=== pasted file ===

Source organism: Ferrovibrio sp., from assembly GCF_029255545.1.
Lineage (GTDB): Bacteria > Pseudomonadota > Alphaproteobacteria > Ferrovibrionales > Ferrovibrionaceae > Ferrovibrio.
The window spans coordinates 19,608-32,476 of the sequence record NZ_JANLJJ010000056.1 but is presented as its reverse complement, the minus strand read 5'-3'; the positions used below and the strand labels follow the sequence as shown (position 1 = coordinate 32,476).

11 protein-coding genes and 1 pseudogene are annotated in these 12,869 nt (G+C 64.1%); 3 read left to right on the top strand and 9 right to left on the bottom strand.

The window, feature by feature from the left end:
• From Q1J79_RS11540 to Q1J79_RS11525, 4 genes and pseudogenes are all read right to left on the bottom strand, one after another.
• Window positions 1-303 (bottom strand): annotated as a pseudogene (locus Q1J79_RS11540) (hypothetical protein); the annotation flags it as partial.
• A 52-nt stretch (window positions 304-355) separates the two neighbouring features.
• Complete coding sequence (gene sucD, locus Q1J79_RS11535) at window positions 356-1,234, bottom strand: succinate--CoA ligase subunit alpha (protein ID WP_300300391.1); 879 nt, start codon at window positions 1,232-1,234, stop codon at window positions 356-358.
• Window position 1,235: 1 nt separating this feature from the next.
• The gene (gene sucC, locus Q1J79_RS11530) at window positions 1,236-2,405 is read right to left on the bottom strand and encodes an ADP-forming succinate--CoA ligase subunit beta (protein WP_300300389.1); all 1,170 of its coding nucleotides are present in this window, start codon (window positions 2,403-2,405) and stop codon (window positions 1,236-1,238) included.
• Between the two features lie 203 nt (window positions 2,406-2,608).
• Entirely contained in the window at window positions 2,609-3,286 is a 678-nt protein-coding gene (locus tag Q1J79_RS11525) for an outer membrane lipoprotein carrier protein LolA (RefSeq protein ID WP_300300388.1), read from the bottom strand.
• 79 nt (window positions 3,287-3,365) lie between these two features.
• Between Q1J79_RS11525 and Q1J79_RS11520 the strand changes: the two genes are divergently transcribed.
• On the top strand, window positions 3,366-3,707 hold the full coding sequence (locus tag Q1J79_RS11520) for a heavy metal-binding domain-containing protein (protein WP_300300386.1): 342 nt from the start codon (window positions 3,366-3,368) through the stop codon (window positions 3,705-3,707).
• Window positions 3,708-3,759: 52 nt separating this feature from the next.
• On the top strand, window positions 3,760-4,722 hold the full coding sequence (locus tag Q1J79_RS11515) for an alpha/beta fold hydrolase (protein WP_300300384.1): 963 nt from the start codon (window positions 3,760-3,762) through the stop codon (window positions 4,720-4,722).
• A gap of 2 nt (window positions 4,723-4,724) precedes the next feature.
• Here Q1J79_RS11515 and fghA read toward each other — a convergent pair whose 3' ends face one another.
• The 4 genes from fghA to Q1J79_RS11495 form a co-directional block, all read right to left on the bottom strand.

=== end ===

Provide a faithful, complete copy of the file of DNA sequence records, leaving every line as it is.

Source organism: Ferrovibrio sp., from assembly GCF_029255545.1.
Lineage (GTDB): Bacteria > Pseudomonadota > Alphaproteobacteria > Ferrovibrionales > Ferrovibrionaceae > Ferrovibrio.
The window spans coordinates 19,608-32,476 of the sequence record NZ_JANLJJ010000056.1 but is presented as its reverse complement, the minus strand read 5'-3'; the positions used below and the strand labels follow the sequence as shown (position 1 = coordinate 32,476).

11 protein-coding genes and 1 pseudogene are annotated in these 12,869 nt (G+C 64.1%); 3 read left to right on the top strand and 9 right to left on the bottom strand.

The window, feature by feature from the left end:
• From Q1J79_RS11540 to Q1J79_RS11525, 4 genes and pseudogenes are all read right to left on the bottom strand, one after another.
• Window positions 1-303 (bottom strand): annotated as a pseudogene (locus Q1J79_RS11540) (hypothetical protein); the annotation flags it as partial.
• A 52-nt stretch (window positions 304-355) separates the two neighbouring features.
• Complete coding sequence (gene sucD, locus Q1J79_RS11535) at window positions 356-1,234, bottom strand: succinate--CoA ligase subunit alpha (protein ID WP_300300391.1); 879 nt, start codon at window positions 1,232-1,234, stop codon at window positions 356-358.
• Window position 1,235: 1 nt separating this feature from the next.
• The gene (gene sucC, locus Q1J79_RS11530) at window positions 1,236-2,405 is read right to left on the bottom strand and encodes an ADP-forming succinate--CoA ligase subunit beta (protein WP_300300389.1); all 1,170 of its coding nucleotides are present in this window, start codon (window positions 2,403-2,405) and stop codon (window positions 1,236-1,238) included.
• Between the two features lie 203 nt (window positions 2,406-2,608).
• Entirely contained in the window at window positions 2,609-3,286 is a 678-nt protein-coding gene (locus tag Q1J79_RS11525) for an outer membrane lipoprotein carrier protein LolA (RefSeq protein ID WP_300300388.1), read from the bottom strand.
• 79 nt (window positions 3,287-3,365) lie between these two features.
• Between Q1J79_RS11525 and Q1J79_RS11520 the strand changes: the two genes are divergently transcribed.
• On the top strand, window positions 3,366-3,707 hold the full coding sequence (locus tag Q1J79_RS11520) for a heavy metal-binding domain-containing protein (protein WP_300300386.1): 342 nt from the start codon (window positions 3,366-3,368) through the stop codon (window positions 3,705-3,707).
• Window positions 3,708-3,759: 52 nt separating this feature from the next.
• On the top strand, window positions 3,760-4,722 hold the full coding sequence (locus tag Q1J79_RS11515) for an alpha/beta fold hydrolase (protein WP_300300384.1): 963 nt from the start codon (window positions 3,760-3,762) through the stop codon (window positions 4,720-4,722).
• A gap of 2 nt (window positions 4,723-4,724) precedes the next feature.
• Here Q1J79_RS11515 and fghA read toward each other — a convergent pair whose 3' ends face one another.
• The 4 genes from fghA to Q1J79_RS11495 form a co-directional block, all read right to left on the bottom strand.